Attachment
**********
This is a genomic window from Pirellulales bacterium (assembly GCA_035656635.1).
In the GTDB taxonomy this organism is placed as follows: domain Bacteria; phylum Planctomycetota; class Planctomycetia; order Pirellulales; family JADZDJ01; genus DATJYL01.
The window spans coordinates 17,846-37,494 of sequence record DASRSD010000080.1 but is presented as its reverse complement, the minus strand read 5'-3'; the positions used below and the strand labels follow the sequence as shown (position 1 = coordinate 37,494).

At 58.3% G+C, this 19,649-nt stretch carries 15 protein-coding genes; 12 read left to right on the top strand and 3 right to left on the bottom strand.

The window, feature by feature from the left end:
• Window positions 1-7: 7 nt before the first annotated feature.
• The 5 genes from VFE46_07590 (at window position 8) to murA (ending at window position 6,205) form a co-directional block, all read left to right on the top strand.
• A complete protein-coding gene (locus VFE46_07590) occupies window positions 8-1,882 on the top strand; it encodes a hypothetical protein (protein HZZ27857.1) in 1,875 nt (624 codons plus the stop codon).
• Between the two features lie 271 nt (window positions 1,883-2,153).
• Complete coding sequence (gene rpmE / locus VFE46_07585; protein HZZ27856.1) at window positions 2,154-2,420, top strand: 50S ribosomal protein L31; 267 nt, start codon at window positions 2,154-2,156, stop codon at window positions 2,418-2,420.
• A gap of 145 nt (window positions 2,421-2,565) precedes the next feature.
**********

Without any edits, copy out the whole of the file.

This is a genomic window from Pirellulales bacterium (assembly GCA_035656635.1).
In the GTDB taxonomy this organism is placed as follows: domain Bacteria; phylum Planctomycetota; class Planctomycetia; order Pirellulales; family JADZDJ01; genus DATJYL01.
The window spans coordinates 17,846-37,494 of sequence record DASRSD010000080.1 but is presented as its reverse complement, the minus strand read 5'-3'; the positions used below and the strand labels follow the sequence as shown (position 1 = coordinate 37,494).

At 58.3% G+C, this 19,649-nt stretch carries 15 protein-coding genes; 12 read left to right on the top strand and 3 right to left on the bottom strand.

The window, feature by feature from the left end:
• Window positions 1-7: 7 nt before the first annotated feature.
• The 5 genes from VFE46_07590 (at window position 8) to murA (ending at window position 6,205) form a co-directional block, all read left to right on the top strand.
• A complete protein-coding gene (locus VFE46_07590) occupies window positions 8-1,882 on the top strand; it encodes a hypothetical protein (protein HZZ27857.1) in 1,875 nt (624 codons plus the stop codon).
• Between the two features lie 271 nt (window positions 1,883-2,153).
• Complete coding sequence (gene rpmE / locus VFE46_07585; protein HZZ27856.1) at window positions 2,154-2,420, top strand: 50S ribosomal protein L31; 267 nt, start codon at window positions 2,154-2,156, stop codon at window positions 2,418-2,420.
• A gap of 145 nt (window positions 2,421-2,565) precedes the next feature.